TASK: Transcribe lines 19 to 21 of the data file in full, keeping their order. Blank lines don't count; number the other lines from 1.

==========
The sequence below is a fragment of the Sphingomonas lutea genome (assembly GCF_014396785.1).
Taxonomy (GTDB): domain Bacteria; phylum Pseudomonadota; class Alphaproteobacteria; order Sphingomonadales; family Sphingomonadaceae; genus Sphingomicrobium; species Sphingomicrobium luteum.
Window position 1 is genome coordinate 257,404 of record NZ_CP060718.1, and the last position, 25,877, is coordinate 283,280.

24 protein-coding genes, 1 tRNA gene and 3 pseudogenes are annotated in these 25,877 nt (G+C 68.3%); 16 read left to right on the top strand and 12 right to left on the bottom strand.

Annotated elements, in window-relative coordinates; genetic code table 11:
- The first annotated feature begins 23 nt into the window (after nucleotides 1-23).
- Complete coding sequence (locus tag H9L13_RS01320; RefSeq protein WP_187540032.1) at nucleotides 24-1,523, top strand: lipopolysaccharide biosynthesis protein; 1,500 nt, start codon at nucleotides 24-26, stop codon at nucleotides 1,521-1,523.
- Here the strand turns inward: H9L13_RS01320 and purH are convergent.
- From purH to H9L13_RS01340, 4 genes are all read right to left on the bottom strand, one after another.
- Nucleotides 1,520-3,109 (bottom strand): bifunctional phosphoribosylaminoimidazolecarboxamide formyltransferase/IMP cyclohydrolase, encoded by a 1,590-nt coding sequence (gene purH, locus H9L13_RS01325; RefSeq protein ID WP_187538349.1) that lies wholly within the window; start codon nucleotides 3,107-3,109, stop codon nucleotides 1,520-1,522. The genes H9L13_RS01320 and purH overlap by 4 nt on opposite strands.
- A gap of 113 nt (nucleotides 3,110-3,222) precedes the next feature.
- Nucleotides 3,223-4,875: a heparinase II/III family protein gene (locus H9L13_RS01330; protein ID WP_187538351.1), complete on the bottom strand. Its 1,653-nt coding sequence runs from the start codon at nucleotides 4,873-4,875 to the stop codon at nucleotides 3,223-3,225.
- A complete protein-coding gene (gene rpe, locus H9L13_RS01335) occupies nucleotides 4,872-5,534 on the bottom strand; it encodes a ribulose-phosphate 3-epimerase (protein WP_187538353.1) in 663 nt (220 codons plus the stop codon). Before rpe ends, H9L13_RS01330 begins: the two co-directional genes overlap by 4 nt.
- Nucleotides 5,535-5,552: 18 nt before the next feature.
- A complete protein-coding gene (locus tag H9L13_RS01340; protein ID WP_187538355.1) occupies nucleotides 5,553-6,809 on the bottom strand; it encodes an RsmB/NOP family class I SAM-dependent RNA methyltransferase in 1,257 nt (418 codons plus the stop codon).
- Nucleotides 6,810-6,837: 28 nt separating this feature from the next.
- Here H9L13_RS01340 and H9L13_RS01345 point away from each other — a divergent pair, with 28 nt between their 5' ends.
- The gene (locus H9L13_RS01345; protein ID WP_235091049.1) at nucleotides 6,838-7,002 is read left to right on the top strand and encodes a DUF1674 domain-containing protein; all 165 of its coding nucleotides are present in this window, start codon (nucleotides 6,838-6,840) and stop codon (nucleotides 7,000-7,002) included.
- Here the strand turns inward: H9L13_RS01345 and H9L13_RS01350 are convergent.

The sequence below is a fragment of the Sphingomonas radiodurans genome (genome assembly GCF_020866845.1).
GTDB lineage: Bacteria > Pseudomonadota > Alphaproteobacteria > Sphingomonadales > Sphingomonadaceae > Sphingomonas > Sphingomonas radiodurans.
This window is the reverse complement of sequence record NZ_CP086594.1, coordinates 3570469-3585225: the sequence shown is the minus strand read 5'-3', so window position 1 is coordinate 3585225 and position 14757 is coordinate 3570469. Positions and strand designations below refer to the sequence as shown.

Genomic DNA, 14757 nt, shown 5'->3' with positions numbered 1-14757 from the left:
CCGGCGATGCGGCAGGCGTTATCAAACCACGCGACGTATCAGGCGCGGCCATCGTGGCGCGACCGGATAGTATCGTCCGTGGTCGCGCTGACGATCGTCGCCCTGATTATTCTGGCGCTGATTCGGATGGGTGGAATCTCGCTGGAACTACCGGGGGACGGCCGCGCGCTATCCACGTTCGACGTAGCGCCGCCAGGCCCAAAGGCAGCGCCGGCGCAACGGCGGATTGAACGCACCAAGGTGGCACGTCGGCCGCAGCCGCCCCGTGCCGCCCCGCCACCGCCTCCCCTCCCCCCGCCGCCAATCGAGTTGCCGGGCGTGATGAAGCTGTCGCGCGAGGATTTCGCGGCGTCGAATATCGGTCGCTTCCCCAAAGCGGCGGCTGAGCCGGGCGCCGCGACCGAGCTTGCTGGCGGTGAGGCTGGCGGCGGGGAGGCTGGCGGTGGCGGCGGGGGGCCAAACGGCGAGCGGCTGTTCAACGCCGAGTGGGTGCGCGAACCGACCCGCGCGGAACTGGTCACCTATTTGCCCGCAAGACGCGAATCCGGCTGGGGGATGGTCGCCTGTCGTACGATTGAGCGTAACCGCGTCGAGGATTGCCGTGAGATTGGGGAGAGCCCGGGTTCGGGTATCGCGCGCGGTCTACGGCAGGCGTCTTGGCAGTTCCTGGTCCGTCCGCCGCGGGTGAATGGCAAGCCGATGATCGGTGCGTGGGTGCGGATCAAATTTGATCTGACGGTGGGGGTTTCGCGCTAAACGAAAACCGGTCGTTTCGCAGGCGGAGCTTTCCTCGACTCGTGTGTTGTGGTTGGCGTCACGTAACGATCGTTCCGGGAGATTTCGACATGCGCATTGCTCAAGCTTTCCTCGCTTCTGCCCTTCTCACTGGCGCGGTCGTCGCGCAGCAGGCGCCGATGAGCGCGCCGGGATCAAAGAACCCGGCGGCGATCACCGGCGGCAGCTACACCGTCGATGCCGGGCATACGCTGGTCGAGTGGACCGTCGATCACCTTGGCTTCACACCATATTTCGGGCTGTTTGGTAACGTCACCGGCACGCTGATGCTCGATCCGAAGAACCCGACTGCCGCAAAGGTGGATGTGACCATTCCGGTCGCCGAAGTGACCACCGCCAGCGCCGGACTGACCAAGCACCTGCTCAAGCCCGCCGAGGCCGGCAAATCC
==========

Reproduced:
- Here the strand turns inward: H9L13_RS01345 and H9L13_RS01350 are convergent.

The sequence below is a fragment of the Sphingomonas radiodurans genome (genome assembly GCF_020866845.1).
GTDB lineage: Bacteria > Pseudomonadota > Alphaproteobacteria > Sphingomonadales > Sphingomonadaceae > Sphingomonas > Sphingomonas radiodurans.